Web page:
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Passive Ranging for Fire Control under Day and Night Conditions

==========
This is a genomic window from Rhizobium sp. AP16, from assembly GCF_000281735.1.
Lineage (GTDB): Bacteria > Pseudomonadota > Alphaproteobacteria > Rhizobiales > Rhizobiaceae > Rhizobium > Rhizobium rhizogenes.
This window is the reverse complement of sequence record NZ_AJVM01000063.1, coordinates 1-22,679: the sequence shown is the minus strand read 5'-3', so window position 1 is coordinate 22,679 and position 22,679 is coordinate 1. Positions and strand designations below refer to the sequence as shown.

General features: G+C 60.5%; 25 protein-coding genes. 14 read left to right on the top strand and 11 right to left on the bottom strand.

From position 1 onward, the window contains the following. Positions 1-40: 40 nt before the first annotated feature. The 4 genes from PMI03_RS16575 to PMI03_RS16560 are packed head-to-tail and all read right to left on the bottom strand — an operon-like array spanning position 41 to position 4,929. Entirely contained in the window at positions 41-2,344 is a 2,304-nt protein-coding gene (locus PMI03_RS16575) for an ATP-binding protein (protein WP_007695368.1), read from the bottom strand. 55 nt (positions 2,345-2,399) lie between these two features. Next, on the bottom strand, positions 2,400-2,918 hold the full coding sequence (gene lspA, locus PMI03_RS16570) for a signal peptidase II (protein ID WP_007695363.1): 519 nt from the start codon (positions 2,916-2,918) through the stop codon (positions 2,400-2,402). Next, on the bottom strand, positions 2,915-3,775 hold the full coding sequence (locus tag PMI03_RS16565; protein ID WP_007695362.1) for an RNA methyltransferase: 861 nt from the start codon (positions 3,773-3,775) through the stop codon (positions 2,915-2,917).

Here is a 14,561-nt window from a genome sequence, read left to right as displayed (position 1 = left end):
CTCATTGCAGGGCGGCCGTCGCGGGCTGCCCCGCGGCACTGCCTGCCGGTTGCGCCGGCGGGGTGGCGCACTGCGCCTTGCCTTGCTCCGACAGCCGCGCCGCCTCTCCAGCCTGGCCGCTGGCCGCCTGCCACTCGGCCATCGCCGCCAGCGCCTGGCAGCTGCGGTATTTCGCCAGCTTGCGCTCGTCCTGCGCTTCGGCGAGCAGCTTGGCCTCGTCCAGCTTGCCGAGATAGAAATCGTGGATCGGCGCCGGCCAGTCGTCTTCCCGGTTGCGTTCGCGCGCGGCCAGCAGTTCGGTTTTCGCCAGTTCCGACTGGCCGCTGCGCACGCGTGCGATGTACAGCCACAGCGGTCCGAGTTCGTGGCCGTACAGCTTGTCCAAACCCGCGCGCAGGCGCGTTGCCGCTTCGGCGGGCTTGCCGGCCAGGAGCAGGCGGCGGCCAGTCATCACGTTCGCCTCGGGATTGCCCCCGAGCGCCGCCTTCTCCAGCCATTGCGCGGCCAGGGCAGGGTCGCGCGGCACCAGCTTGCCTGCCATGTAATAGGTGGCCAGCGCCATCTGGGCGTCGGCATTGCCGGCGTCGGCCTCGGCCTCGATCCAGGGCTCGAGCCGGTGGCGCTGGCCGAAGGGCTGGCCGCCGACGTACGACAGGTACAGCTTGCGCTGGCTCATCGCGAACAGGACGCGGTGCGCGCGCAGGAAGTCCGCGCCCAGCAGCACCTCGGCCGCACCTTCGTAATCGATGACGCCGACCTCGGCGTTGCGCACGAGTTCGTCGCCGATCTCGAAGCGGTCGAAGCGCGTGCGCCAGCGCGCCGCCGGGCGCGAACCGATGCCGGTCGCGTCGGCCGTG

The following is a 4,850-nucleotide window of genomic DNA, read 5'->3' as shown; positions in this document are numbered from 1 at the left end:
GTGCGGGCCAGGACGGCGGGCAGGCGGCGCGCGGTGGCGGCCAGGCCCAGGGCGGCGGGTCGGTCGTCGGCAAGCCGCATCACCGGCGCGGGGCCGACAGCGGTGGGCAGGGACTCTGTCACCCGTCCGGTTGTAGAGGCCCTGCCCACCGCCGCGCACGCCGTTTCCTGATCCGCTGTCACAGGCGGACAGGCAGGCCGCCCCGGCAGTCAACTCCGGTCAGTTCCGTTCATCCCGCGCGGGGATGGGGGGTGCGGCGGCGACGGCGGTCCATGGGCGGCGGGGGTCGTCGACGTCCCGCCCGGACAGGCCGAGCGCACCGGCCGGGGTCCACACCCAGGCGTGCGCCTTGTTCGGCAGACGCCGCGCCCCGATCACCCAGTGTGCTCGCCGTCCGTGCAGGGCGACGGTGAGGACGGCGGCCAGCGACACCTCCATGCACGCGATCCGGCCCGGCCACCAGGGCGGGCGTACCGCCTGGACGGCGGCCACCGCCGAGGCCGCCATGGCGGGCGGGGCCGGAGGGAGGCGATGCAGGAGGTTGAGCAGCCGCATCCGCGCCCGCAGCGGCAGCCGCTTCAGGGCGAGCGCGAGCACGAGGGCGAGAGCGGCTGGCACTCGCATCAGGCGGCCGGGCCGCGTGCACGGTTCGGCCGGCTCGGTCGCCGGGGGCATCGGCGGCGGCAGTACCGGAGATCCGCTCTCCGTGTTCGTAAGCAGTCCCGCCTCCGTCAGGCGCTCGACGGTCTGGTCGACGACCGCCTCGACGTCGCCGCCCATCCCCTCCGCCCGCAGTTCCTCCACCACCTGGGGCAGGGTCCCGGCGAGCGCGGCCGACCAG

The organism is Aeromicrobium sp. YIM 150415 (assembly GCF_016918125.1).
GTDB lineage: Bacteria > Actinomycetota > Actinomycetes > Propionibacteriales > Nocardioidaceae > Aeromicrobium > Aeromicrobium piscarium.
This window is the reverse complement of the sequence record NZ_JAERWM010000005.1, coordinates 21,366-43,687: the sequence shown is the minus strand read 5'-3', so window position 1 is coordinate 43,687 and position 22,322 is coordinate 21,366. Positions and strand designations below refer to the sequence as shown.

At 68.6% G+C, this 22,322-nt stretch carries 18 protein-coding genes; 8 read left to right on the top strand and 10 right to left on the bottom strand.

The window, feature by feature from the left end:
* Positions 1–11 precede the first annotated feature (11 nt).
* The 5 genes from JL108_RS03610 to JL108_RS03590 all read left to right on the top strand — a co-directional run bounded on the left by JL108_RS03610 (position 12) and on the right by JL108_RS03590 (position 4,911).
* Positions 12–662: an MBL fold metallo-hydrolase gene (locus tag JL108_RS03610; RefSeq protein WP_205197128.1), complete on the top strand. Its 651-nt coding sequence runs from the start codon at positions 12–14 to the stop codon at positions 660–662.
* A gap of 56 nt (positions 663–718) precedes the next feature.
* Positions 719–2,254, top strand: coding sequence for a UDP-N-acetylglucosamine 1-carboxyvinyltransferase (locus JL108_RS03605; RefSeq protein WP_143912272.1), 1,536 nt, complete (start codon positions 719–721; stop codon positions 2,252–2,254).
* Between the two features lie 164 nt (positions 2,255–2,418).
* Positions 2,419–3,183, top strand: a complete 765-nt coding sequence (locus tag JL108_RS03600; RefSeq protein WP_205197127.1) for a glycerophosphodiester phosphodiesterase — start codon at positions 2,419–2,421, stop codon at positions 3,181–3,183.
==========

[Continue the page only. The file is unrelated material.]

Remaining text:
OUSD (R&E) CRITICAL TECHNOLOGY AREA(S): Trusted AI and Autonomy The technology within this topic is restricted under the International Traffic in Arms Regulation (ITAR), 22 CFR Parts 120-130, which controls the export and import of defense-related material and services, including export of sensitive technical data, or the Export Administration Regulation (EAR), 15 CFR Parts 730-774, which controls dual use items. Offerors must disclose any proposed use of foreign nationals (FNs), their country(ies) of origin, the type of visa or work permit possessed, and the statement of work (SOW) tasks intended for accomplishment by the FN(s) in accordance with the Announcement. Offerors are advised foreign nationals proposed to perform on this topic may be restricted due to the technical data under US Export Control Laws. OBJECTIVE: Design and build a system that can passively range to operationally relevant distances in daylight, low light, overcast and night conditions. DESCRIPTION: To date much work has been invested in active ranging. However, laser-based probes are detectable and will leave the operator vulnerable, particularly at night. Commercial applications, particularly those for self-driving vehicles, use a combination of both active and passive sensors. Low light imagers have been recently announced, that span both the VNIR, and SWIR and some are even capable of single photon detection. These low-light detectors are likely intended for the automotive market. Many, but not all have resolutions approaching HDTV. They offer, either through correlation or key-point signature comparisons a way to determine range covertly in what until now has been consider challenging situations. Passive ranging is a desired new capability for our individual soldiers and for military platforms. It is not in any currently fielded system. Providing a measured range accuracy of +/- 20 meters at 300 meters is adequate for a proof-of-concept demonstration. PHASE I: Develop overall system design that includes specifications for ranging to distances of 100 meters, 300 meters and 1km. State the possibilities and challenges to achieving those ends including estimates of uncertainties in range. Consider both GPS and GPS denied regions of operations. Accuracy goals should be approximately +/- 20 meters at 300 meters with a linear increase to +/- 60 meters at 1000 meters. PHASE II: Develop and demonstrate a prototype system in a realistic environment. Conduct testing to prove feasibility over extended operating conditions. Accuracy goals should be approximately +/- 20 meters at 300 meters with a linear increase to +/- 60 meters at 1000 meters. PHASE III DUAL USE APPLICATIONS: This system could be used in abroad range of military and civilian applications where ranging and tracking are necessary. Optimize system design for size, weight and power, to include ruggedization to survive in a military environment. REFERENCES: 1. Fitzgibbon, A. (2001). Simultaneous linear estimation of multiple view geometry and lens distortion. CVPR, IEEE Computer Society Conference on Computer Vision and Pattern Recognition. Kauai, HI Dec8-14: IEEE. doi:0.1109/CVPR.2001.990465 2. Hartley, R. (2003). Multiple View Geometry in Computer Vision. Cambridge, England: Cambridge University Press. doi:isbn-13 978-0-521-54051-3 3. Yang, J. (2020) Z. Lu, Y.Y. Tang, Z. Yuan and Y. Chen; Quasi Fourier-Mellin Transform for Affine Invariant Features; IEEE Transactions on Image Processing, Vol. 29, 2020 4. Reilly, P. (1999) T. Klein, and H. Ilves; “Design and Demonstration of an Infrared Passive Ranger”; Johns Hopkins APL Technical Digest, Vol 20, No. 2, pp. 220-235, 1999. 5. Tomasi (1992), Carlo and Kanade, Takeo; Shape and Motion from Image Streams under Orthography: a Factorization Method”; International Journal of Computer Vision; Vol 9, no 2, pp. 137-154. 6. Pelegris, Gerasimos (1994); “A triangulation Method for Passive Ranging”; Master’s Thesis Naval Postgraduate School; Monterey California. DTIC AD-A284 180 7. Range finders and Tracking; Summary Technical Report of Division 7, National Defense Research Committee; V. Bush, Director; J.B. Conant, Chairman; H.L. Hazen, Division 7 Chief; 1947 KEYWORDS: passive ranging, low-light, key-points, correlation.
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